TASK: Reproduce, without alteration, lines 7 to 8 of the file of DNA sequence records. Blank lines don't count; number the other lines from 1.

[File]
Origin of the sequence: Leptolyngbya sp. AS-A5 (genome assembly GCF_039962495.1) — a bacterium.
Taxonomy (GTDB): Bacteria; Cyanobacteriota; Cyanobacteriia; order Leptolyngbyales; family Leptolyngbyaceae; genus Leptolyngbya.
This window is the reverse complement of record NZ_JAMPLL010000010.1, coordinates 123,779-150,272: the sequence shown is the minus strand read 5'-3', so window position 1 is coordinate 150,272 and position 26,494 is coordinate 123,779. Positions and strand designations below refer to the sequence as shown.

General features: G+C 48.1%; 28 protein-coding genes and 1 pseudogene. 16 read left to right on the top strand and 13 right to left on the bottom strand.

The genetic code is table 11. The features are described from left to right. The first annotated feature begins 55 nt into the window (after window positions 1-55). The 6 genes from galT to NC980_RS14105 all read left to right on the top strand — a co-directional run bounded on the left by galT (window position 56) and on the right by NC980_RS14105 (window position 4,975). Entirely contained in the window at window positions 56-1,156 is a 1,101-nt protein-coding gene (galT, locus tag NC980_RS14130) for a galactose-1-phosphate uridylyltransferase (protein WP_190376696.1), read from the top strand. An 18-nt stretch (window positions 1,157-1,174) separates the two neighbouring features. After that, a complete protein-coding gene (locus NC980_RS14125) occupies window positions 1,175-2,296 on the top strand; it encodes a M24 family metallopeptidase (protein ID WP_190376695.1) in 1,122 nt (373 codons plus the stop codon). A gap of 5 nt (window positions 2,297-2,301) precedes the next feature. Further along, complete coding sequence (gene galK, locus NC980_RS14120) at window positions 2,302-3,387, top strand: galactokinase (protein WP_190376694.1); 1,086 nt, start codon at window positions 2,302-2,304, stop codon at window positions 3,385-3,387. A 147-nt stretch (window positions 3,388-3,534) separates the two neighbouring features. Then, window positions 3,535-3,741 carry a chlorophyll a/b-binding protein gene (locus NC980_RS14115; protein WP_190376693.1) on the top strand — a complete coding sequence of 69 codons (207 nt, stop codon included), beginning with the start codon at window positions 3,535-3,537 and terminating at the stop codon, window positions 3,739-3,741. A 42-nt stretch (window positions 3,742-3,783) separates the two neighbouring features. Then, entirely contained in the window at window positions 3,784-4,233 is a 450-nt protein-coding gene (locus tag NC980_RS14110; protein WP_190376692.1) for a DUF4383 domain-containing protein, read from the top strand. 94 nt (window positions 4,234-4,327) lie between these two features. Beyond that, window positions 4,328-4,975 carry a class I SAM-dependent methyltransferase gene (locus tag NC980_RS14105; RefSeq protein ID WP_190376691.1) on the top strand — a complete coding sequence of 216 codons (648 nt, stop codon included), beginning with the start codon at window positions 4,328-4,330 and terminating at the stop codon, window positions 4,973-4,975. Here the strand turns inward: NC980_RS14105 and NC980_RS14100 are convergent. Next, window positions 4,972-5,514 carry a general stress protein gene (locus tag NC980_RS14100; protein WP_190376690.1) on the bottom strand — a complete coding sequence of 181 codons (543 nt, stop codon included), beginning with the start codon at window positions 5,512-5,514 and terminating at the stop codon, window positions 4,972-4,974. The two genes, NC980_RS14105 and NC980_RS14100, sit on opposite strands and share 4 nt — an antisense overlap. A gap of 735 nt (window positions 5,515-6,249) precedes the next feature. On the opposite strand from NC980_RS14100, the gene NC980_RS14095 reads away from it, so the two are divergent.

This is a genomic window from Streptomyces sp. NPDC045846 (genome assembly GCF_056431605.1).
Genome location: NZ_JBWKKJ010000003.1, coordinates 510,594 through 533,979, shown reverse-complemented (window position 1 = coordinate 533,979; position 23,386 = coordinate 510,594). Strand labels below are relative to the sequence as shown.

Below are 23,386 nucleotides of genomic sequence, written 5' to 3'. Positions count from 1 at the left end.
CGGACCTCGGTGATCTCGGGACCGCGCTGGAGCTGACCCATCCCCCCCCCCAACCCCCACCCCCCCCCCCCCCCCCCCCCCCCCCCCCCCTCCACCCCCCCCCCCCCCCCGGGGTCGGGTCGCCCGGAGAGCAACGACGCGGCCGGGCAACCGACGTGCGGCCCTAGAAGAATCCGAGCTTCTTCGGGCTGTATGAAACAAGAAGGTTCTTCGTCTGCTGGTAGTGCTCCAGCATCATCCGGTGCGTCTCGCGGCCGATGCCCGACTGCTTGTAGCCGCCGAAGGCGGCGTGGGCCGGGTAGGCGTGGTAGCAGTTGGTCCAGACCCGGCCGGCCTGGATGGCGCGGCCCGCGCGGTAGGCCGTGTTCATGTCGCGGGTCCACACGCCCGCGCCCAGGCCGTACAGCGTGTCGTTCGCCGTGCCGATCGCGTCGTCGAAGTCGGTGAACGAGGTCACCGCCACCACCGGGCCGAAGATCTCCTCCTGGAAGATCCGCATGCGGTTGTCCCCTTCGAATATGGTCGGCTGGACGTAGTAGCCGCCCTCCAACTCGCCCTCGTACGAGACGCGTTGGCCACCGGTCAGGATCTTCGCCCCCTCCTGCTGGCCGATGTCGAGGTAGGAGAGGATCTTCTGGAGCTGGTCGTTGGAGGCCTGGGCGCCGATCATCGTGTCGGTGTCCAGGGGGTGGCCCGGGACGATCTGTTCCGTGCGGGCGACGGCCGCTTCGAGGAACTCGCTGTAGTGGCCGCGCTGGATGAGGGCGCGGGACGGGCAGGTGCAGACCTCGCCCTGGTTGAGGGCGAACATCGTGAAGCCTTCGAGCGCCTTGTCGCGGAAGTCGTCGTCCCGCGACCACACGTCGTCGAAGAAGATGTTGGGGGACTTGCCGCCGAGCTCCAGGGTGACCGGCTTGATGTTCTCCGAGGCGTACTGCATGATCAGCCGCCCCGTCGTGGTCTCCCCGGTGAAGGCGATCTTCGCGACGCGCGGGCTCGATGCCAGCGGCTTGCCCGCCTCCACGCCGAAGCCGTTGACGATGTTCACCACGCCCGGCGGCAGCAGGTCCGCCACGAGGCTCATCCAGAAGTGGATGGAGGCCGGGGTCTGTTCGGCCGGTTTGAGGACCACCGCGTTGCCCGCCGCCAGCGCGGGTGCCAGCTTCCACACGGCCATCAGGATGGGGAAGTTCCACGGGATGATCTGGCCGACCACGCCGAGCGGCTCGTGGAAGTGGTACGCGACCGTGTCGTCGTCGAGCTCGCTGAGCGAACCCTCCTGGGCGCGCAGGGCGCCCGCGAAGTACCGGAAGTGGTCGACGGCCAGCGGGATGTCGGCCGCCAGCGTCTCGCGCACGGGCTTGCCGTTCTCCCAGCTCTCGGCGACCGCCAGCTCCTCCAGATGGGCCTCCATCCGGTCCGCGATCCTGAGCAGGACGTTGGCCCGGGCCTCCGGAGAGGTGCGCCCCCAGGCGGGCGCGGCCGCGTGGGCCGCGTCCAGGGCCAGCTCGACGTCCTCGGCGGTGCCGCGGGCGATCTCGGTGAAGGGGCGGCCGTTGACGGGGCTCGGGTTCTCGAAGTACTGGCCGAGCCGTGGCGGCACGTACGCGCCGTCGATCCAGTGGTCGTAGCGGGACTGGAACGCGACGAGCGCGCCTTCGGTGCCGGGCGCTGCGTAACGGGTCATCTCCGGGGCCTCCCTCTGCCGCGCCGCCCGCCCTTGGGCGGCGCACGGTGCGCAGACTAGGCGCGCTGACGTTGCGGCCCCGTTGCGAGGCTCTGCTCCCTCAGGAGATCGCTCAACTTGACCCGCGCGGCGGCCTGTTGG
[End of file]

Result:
Genome location: NZ_JBWKKJ010000003.1, coordinates 510,594 through 533,979, shown reverse-complemented (window position 1 = coordinate 533,979; position 23,386 = coordinate 510,594). Strand labels below are relative to the sequence as shown.

Below are 23,386 nucleotides of genomic sequence, written 5' to 3'. Positions count from 1 at the left end.